In his inimitable style, former Downing Street adviser Dominic Cummings this week described the UK's department of health as a "smoking ruin" during the early days of the Covid pandemic. Centralised procurement was an "expensive disaster zone" he said.
He also claimed the vaccine rollout succeeded partly because it was not run by the department of health.
While Cummings’s melodramatic cadences make the UK’s experience seem exceptional, in many ways that is how democracies in general have confronted the pandemic. Uncomfortable combinations of politicians, technocrats and officials have jostled for primacy, trying to figure out a path through the devastation wrought by Covid.
How has this developed in Ireland?
"It is possible that we are facing events unprecedented in modern times," then-taoiseach Leo Varadkar told a press briefing on March 9th, 2020. He had just come from the first meeting of the Cabinet subcommittee on Covid-19, wryly remembered by one participant as like something out of a bygone era. In a "completely packed" Sycamore Room in Government Buildings, Ministers, officials and advisers heard a stark presentation from chief medical officer Dr Tony Holohan. Italy had just gone into a full lockdown.
The initial reaction to Covid-19 was characterised by near consensus, sources say. "In the beginning it was very much [Minister for Health Simon] Harris, Leo [Varadkar] and Tony Holohan, and that was all very tight-knit." Paschal Donohoe, then minister for both finance and public expenditure, and a select group of senior officials, also drew up the early response. Martin Fraser, secretary general at the Department of the Taoiseach was, and remains, a key actor, as were his counterparts in finance, Derek Moran, and public expenditure, Robert Watt – now in the same role at the Department of Health. Also involved was Jim Breslin, then-head of the Department of Health.
Alongside this, the National Public Health Emergency Team (Nphet), and particularly Dr Holohan, rose to prominence, and power. The political system was in a holding pattern; Varadkar's caretaker government held the reins after an inconclusive election. It was, a Nphet member recalls, an atmosphere "amplified by fear, the catastrophe in Bergamo, the political interregnum and the personalities of the people involved".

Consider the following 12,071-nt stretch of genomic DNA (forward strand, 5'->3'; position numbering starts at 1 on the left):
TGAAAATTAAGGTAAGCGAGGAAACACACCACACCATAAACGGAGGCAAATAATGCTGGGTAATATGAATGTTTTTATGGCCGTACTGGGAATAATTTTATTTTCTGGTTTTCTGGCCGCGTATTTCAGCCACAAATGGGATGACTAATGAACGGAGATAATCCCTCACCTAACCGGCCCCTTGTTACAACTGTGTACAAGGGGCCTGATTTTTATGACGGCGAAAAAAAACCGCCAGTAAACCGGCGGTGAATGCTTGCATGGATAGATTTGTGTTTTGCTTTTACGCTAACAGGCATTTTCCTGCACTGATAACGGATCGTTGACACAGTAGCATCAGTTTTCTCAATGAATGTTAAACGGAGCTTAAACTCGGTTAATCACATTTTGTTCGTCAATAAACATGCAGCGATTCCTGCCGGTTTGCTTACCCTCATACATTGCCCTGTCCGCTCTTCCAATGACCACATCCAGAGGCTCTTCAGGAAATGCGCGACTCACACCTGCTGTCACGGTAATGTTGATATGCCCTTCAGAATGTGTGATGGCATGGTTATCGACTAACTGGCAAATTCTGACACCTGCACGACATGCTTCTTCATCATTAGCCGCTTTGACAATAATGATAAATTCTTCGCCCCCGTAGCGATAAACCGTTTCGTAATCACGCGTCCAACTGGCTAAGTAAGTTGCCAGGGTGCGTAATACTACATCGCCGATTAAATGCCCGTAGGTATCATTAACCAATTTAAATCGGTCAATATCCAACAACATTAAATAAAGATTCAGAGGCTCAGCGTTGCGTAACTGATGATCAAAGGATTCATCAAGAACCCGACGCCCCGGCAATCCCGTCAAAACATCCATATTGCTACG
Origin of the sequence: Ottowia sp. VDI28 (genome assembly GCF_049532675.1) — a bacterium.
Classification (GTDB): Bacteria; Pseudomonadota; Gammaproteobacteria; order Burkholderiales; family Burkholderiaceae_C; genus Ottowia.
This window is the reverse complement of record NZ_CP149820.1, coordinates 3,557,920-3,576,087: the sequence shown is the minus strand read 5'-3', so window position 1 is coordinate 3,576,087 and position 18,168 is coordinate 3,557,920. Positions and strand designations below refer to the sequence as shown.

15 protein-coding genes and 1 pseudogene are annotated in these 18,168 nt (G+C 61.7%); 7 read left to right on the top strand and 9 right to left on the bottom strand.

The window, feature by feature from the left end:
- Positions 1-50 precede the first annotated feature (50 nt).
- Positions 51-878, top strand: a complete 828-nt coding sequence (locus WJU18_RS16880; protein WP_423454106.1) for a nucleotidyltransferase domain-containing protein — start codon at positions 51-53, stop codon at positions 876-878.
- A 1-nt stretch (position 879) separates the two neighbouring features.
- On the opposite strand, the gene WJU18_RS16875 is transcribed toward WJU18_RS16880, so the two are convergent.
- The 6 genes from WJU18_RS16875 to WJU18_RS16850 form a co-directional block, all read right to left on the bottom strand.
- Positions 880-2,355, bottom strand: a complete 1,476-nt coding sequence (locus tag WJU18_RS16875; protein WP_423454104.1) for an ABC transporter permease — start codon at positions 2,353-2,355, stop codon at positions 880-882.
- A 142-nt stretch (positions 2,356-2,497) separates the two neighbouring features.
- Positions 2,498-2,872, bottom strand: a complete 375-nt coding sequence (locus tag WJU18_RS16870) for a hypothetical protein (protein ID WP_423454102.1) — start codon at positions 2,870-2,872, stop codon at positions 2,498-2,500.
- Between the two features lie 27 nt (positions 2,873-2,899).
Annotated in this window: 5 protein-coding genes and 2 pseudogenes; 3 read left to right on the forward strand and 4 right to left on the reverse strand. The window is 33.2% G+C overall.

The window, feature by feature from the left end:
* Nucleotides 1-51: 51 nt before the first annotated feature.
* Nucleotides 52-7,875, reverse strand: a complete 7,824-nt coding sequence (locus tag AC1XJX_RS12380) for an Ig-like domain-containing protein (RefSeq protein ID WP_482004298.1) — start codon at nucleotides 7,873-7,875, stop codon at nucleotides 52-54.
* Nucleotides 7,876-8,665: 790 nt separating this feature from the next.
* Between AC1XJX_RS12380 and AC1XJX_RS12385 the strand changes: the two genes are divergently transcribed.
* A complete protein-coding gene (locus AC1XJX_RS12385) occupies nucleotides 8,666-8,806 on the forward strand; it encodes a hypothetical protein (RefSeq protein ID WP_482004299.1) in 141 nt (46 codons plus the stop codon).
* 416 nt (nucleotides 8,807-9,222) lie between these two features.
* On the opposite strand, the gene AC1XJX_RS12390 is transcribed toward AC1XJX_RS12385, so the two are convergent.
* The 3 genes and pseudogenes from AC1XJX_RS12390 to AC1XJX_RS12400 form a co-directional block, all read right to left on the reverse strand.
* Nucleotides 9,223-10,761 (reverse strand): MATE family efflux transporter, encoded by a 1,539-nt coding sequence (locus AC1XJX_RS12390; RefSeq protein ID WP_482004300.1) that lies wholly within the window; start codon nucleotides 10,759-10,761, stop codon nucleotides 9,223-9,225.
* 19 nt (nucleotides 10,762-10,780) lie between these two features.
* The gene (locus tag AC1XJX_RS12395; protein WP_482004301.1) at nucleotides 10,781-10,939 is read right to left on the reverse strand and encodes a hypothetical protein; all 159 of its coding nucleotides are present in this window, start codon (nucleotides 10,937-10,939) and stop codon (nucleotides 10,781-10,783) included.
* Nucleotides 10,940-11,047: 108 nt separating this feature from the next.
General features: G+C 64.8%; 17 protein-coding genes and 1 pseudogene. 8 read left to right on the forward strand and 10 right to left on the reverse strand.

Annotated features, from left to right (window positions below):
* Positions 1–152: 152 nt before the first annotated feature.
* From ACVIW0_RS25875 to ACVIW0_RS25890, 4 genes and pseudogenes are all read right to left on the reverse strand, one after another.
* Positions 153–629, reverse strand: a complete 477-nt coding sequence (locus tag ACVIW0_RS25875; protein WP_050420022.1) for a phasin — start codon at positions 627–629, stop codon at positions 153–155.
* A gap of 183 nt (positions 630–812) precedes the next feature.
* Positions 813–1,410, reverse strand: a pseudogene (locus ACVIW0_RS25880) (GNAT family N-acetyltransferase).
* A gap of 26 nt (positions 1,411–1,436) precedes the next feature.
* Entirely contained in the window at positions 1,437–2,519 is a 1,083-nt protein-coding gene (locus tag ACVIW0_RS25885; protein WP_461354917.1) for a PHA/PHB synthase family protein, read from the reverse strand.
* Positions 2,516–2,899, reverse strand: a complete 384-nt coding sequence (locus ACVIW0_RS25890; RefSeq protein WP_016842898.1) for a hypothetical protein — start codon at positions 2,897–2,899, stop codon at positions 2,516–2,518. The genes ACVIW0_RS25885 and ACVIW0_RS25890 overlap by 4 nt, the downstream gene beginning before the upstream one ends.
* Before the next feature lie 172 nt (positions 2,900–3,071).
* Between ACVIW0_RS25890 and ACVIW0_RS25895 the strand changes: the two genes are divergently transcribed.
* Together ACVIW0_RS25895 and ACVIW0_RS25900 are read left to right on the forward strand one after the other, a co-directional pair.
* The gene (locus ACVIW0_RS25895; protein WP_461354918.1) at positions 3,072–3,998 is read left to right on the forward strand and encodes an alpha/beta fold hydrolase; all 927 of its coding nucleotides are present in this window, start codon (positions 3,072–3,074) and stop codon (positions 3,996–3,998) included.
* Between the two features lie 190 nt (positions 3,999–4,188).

As the pandemic has worn on, consensus has worn thin: most visibly last October, when the chief medical officer's push for a Level-5 lockdown was dramatically rejected by the Government, encapsulated by Varadkar's TV interview with Claire Byrne. Sources on both sides argue that relations currently, and generally, are "a lot warmer than many media reports suggest", but nonetheless, frustrations have continued.
A senior official says there is a “central problem” with the power located in Nphet, namely that “focusing purely on the disease leads to a certain view”. Other criticisms from politicians, advisers and officials are well-rehearsed: that the team is unwieldy, full of civil servants, has been slow to act on issues like masking and antigen testing, and ultimately retains too much agenda-setting power. Some on the political side also argue the chief medical officer is too central. “Locating all the institutional power of Nphet in one individual means they carry too much power and too much responsibility.”
Privately, many Nphet members don’t dispute the unusual extent of its powers. One remarks on the sheer unlikeliness of how policy developed: “We had a meeting at midnight, and the next day the Government says everyone must stay in their house.”
It is, the member continues, “an ad hoc technocratic structure inserted into the decision-making process of government in a not necessarily well-thought-through way”, but ultimately, “the advice is good and [the Government] needs the advice”. While there have been moves to reform or restructure Nphet, they have all fallen away due to concerns over optics, or the competing priorities of the pandemic.
Force and visability
There have been attempts to redress the power balance, with varying degrees of success. The Senior Officials Group, led by Fraser, was designed to blend Nphet advice with wider perspectives before they were sent to the Cabinet Covid subcommittee. However, it has had limited success, often overtaken by events, as well as the force and high visibility of Nphet recommendations.
For the time being, after what is commonly acknowledged to have been a “disaster” at Christmas, after which cases spiked, there is once again little difference between the stances of Nphet, Government and officialdom. There is a broad consensus that unlocking will be incremental, conservative and reliant on vaccination. Whether that survives the next few weeks, as case numbers stall and patience with restrictions wears thin, remains to be seen. Meanwhile, old frustrations still bubble under the surface.
“We can’t continue with Nphet structures; once we get to a different place with the disease we’ll have to do it differently [than] all these endless meetings and press conferences”, remarked one exasperated official.